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NEW YORK (Reuters) - Novak Djokovic, faltering and looking unusually vulnerable in his opening match at the U.S. Open, will attempt to right the ship on Wednesday when he plays Czech Jiri Vesely in the second round.
The defending champion struggled with his form and fitness in a labored 6-3 5-7 6-2 6-1 win over Poland's Jerzy Janowicz on Monday, adding a right elbow issue to the left wrist injury that has dogged him in recent months.
The left-handed Vesely beat Djokovic on clay in Monte Carlo earlier this year but the Serbian world number one said that defeat would have no bearing on Wednesday's encounter.
"Different surface, different circumstances, best-of-five," said Djokovic, a 12-times grand slam champion who lost early at Wimbledon this year and also at the Rio Olympics this month.
"But still, Vesely deserves respect. He's somebody that has been kind of trying to break through as the next generation.
"A couple of years ago, he already was there. He made a name of himself. Just gained the consistency, I think, over the last couple of years. He has a big game, a big serve, big forehand, and moves well for his size. So let's see.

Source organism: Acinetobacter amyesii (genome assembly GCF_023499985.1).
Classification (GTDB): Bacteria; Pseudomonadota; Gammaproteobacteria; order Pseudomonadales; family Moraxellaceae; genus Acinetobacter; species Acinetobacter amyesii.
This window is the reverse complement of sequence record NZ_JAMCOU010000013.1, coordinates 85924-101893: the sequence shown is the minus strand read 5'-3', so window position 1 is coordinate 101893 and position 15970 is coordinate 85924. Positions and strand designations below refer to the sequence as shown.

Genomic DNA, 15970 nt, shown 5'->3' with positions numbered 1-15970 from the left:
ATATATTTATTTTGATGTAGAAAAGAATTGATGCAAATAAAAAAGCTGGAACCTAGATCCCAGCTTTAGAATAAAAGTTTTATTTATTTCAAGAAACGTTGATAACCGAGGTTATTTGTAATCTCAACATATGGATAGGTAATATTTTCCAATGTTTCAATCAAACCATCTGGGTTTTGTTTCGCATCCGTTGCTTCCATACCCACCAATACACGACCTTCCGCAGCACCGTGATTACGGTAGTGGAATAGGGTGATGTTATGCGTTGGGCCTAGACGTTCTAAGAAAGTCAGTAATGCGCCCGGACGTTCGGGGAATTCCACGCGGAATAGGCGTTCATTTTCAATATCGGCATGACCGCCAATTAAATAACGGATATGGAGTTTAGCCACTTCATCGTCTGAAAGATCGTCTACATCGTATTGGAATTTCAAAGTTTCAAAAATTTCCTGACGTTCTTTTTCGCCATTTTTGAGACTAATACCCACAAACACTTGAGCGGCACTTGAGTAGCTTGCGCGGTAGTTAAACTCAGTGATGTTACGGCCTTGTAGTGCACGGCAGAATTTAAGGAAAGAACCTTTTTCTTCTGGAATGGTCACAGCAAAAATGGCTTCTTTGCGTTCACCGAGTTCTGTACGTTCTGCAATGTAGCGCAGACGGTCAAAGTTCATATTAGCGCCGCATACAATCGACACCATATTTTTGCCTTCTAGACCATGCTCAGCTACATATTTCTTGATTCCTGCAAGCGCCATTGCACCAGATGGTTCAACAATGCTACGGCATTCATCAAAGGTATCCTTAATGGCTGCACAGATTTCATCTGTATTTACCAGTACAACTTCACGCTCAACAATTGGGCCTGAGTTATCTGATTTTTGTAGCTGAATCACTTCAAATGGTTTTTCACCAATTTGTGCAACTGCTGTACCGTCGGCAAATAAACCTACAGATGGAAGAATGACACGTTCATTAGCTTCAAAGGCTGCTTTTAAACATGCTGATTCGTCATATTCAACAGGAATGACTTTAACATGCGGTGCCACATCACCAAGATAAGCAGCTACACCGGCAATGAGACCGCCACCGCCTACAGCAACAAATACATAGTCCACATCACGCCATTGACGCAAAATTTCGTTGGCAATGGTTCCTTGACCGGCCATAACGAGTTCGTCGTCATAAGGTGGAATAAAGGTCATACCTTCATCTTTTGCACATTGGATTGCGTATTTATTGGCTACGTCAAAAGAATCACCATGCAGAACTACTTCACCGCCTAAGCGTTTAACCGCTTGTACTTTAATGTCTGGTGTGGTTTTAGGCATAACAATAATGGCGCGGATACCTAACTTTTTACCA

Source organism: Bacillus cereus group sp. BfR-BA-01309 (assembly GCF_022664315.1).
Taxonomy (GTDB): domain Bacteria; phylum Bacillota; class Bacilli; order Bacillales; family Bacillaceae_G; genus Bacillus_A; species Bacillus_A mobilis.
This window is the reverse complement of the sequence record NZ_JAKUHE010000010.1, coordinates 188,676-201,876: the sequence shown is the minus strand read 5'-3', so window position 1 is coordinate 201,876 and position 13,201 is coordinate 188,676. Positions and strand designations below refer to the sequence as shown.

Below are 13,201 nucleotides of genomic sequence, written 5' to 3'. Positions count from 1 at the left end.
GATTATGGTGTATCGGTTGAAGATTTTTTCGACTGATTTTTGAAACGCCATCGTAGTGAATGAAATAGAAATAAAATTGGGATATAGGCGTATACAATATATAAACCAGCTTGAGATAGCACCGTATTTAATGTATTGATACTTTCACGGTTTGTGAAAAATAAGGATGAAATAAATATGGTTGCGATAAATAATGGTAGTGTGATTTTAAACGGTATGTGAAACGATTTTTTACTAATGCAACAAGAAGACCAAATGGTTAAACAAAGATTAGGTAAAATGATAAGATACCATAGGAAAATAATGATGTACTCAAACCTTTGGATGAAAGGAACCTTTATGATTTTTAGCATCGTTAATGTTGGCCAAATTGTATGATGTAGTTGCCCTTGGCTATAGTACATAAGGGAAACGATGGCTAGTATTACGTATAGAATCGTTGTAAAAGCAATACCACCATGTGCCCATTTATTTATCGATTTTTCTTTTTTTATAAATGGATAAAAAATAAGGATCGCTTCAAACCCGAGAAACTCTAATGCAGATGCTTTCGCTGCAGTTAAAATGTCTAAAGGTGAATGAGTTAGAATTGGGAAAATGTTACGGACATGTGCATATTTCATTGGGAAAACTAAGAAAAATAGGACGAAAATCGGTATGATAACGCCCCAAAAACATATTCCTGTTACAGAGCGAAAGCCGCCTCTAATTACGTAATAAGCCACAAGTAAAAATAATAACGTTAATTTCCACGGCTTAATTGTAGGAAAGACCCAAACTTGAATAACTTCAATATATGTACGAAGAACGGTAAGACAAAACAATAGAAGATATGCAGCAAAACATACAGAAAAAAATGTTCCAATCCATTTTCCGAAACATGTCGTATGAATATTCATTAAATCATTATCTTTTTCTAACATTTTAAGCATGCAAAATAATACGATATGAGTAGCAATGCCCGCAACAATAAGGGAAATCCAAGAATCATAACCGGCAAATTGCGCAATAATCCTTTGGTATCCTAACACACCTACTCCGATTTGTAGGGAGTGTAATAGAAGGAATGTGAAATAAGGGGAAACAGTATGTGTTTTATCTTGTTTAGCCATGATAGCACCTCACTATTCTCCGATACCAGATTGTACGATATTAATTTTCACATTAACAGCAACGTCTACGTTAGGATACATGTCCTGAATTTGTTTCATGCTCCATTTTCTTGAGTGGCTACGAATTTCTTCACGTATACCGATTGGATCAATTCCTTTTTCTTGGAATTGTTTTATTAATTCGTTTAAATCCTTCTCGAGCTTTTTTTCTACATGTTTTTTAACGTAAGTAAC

"Obviously he hasn't played many times on the Arthur (Ashe) Stadium. Conditions are quite suitable to my style of the game. Hopefully I'll be able to slow his serve down a little bit and then take it from there."
Fourth seed Rafa Nadal, who is recovering from a wrist injury that forced him to pull out of the French Open and then to miss Wimbledon, plays in Wednesday's night session against Andreas Seppi of Italy.
The Spaniard says his wrist is improving day by day but concedes that he needs to cut loose on his forehand.
"When you have pain, you try to change the movement to avoid a little bit that pain," Nadal said. "So I need to find again the normal movement. But I am on the way."
Australian Open champion and second seed Angelique Kerber of Germany, third-seeded Spaniard Garbine Muguruza and Czech Petra Kvitova, a twice former Wimbledon champion, are also in second-round action.
Editing by Mark Lamport-Stokes